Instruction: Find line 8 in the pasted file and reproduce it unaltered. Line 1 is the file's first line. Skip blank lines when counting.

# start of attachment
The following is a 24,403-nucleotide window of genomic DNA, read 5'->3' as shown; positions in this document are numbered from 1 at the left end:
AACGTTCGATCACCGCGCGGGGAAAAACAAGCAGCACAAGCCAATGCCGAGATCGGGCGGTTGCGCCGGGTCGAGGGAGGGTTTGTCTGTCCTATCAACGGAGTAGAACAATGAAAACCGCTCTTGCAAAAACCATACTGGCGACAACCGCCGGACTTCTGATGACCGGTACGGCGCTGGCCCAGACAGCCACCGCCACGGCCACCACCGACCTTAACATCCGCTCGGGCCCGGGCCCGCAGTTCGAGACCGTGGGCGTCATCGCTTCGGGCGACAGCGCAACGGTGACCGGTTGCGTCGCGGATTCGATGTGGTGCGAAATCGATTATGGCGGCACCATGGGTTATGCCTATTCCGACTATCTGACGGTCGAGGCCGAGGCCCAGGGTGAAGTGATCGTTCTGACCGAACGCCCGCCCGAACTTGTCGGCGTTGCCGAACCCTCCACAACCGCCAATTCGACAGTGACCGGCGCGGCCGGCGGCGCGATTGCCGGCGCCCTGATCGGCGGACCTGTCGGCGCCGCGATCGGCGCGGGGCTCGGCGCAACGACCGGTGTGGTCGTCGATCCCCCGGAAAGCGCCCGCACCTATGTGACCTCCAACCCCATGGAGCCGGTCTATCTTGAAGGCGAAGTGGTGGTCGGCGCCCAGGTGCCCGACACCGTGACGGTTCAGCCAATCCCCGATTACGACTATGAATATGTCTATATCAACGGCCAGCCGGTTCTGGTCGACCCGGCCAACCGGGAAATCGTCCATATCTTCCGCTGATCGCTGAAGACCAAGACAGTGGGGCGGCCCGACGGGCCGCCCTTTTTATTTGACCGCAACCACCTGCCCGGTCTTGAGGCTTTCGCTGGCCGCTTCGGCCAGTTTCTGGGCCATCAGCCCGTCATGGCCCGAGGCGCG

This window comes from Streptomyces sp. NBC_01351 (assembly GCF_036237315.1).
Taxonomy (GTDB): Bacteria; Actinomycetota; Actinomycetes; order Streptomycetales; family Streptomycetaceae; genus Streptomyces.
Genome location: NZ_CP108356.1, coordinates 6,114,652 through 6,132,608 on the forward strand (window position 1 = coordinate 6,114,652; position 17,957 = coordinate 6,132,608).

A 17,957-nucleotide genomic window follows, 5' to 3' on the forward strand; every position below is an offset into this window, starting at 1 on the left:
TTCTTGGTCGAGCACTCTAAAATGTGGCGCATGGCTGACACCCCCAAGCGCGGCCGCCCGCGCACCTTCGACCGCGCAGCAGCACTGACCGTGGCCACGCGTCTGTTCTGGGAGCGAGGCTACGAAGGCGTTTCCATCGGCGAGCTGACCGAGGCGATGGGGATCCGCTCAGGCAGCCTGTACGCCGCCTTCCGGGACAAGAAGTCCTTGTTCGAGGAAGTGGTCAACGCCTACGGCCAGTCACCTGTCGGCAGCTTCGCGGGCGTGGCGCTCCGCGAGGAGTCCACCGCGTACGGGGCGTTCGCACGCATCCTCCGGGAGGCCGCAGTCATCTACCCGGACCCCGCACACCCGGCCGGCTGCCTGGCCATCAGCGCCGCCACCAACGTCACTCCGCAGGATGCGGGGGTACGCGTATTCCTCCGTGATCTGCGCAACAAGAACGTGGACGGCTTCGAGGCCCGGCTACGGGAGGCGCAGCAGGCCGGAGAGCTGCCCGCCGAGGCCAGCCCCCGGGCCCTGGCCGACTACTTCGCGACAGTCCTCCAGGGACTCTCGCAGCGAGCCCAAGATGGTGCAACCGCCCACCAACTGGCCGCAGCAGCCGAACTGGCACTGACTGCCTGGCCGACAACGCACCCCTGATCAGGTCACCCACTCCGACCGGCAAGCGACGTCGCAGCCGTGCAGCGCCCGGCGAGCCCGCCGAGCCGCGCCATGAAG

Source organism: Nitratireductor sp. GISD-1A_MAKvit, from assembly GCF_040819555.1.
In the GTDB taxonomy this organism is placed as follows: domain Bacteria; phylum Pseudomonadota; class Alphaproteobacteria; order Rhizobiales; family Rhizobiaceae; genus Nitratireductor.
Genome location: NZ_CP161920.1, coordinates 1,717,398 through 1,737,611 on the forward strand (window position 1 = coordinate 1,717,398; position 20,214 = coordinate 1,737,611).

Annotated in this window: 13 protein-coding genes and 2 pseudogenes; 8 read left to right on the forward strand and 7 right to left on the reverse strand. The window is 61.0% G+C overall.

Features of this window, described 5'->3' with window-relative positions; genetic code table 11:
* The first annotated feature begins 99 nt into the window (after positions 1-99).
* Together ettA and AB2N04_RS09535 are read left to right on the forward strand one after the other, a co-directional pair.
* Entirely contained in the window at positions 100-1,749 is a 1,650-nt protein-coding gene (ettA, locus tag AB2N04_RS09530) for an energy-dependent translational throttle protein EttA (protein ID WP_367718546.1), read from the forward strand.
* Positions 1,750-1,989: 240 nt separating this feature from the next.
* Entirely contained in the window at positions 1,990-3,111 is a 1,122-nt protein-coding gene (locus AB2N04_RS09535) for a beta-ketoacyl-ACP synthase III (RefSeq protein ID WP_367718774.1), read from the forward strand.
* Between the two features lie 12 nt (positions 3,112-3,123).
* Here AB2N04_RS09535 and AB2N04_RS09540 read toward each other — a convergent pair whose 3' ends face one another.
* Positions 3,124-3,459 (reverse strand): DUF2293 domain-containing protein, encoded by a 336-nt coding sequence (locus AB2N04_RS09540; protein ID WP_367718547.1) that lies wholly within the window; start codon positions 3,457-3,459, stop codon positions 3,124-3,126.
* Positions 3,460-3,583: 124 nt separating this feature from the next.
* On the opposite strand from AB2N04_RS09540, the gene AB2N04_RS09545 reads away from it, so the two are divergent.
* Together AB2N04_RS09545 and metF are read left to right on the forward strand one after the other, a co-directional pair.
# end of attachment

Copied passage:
Source organism: Nitratireductor sp. GISD-1A_MAKvit, from assembly GCF_040819555.1.